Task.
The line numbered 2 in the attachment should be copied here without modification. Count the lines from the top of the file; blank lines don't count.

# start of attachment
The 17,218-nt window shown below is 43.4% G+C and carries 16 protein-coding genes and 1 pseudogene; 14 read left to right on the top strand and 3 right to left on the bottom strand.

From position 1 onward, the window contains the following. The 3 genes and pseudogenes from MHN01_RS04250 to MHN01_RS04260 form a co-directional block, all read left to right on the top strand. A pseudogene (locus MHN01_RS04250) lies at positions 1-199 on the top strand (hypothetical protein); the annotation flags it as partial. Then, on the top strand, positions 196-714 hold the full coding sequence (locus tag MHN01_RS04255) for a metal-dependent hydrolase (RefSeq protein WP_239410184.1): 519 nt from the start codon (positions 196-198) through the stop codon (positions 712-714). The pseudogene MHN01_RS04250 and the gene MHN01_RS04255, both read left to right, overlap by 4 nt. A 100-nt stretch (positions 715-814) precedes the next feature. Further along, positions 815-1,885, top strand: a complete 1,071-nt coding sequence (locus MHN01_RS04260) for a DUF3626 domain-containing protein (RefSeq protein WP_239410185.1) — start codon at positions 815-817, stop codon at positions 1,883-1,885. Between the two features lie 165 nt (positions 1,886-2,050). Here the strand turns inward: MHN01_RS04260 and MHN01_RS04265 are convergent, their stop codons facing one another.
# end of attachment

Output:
From position 1 onward, the window contains the following. The 3 genes and pseudogenes from MHN01_RS04250 to MHN01_RS04260 form a co-directional block, all read left to right on the top strand. A pseudogene (locus MHN01_RS04250) lies at positions 1-199 on the top strand (hypothetical protein); the annotation flags it as partial. Then, on the top strand, positions 196-714 hold the full coding sequence (locus tag MHN01_RS04255) for a metal-dependent hydrolase (RefSeq protein WP_239410184.1): 519 nt from the start codon (positions 196-198) through the stop codon (positions 712-714). The pseudogene MHN01_RS04250 and the gene MHN01_RS04255, both read left to right, overlap by 4 nt. A 100-nt stretch (positions 715-814) precedes the next feature. Further along, positions 815-1,885, top strand: a complete 1,071-nt coding sequence (locus MHN01_RS04260) for a DUF3626 domain-containing protein (RefSeq protein WP_239410185.1) — start codon at positions 815-817, stop codon at positions 1,883-1,885. Between the two features lie 165 nt (positions 1,886-2,050). Here the strand turns inward: MHN01_RS04260 and MHN01_RS04265 are convergent, their stop codons facing one another.